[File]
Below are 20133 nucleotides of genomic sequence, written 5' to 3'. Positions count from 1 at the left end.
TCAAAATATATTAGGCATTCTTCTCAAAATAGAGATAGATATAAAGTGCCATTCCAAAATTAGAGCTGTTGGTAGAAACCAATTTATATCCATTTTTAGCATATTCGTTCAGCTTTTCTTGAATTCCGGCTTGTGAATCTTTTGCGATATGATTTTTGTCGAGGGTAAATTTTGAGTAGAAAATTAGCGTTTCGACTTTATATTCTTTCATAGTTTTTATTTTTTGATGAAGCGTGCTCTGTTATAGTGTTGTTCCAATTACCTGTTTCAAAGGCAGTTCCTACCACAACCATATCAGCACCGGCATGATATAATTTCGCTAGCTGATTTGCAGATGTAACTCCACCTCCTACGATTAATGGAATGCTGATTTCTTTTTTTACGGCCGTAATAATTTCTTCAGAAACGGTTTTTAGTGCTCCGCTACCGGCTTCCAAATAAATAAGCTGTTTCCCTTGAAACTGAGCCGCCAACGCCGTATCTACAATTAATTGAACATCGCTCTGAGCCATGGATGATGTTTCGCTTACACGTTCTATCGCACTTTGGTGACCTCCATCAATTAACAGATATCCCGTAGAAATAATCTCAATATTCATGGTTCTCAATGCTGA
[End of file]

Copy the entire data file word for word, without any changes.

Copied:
Below are 20133 nucleotides of genomic sequence, written 5' to 3'. Positions count from 1 at the left end.
TCAAAATATATTAGGCATTCTTCTCAAAATAGAGATAGATATAAAGTGCCATTCCAAAATTAGAGCTGTTGGTAGAAACCAATTTATATCCATTTTTAGCATATTCGTTCAGCTTTTCTTGAATTCCGGCTTGTGAATCTTTTGCGATATGATTTTTGTCGAGGGTAAATTTTGAGTAGAAAATTAGCGTTTCGACTTTATATTCTTTCATAGTTTTTATTTTTTGATGAAGCGTGCTCTGTTATAGTGTTGTTCCAATTACCTGTTTCAAAGGCAGTTCCTACCACAACCATATCAGCACCGGCATGATATAATTTCGCTAGCTGATTTGCAGATGTAACTCCACCTCCTACGATTAATGGAATGCTGATTTCTTTTTTTACGGCCGTAATAATTTCTTCAGAAACGGTTTTTAGTGCTCCGCTACCGGCTTCCAAATAAATAAGCTGTTTCCCTTGAAACTGAGCCGCCAACGCCGTATCTACAATTAATTGAACATCGCTCTGAGCCATGGATGATGTTTCGCTTACACGTTCTATCGCACTTTGGTGACCTCCATCAATTAACAGATATCCCGTAGAAATAATCTCAATATTCATGGTTCTCAATGCTGA